Buick

About Buick

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Buick is one of four General Motors makes that survived the company's 2009 bankruptcy. This surprised many because of the brand's reputation for older buyers, but two recent successful models had brought down the average buyer's age considerably. Buick is also one of the best-selling foreign brands in China, an important emerging market. GM's stated competitor for Buick is Lexus, Toyota's luxury division. The company sees Buick as a premium brand, leaving Cadillac as the luxury marque to compete with German imports.

The first model in Buick's renaissance, the Enclave, is arguably the best-executed of GM's large crossovers, which include the Chevrolet Traverse and GMC Acadia. (The Saturn Outlook was discontinued.) It seats seven or eight in three rows of seats. The mid/full-size LaCrosse sedan -- which was developed in the U.S., China and Germany -- has also sold briskly. Buick will continue selling the larger Lucerne sedan into 2011. The newest addition, the midsize Regal sedan, is based on a top-selling European model. Buick plans to expand its lineup with more cars and crossovers.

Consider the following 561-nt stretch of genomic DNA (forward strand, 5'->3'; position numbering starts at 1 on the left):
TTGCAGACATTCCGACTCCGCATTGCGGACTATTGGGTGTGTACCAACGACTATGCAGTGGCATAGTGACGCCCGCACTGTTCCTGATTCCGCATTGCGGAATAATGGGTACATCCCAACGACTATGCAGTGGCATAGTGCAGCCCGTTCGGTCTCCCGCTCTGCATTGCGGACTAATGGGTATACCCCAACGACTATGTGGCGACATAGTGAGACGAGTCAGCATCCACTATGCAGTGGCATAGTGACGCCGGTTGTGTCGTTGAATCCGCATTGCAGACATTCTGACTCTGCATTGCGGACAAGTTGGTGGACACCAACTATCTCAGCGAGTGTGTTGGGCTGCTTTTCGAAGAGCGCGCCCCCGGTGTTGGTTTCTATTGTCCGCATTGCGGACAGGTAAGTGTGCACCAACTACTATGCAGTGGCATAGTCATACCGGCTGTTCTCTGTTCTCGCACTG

In the wake of its bankruptcy, and pending an initial public offering of stock, Detroit-based GM is privately held predominantly by the U.S. Treasury, which owns more than 60 percent. The Canadian government owns roughly 12 percent, and bondholders from the now-defunct GM (Motors Liquidation Co.) hold about 10 percent. More than 17 percent belongs to a United Auto Workers health care and pension trust that the union accepted in lieu of earlier cash commitments. The UAW will sell its interest to fund the trust once the company goes public.

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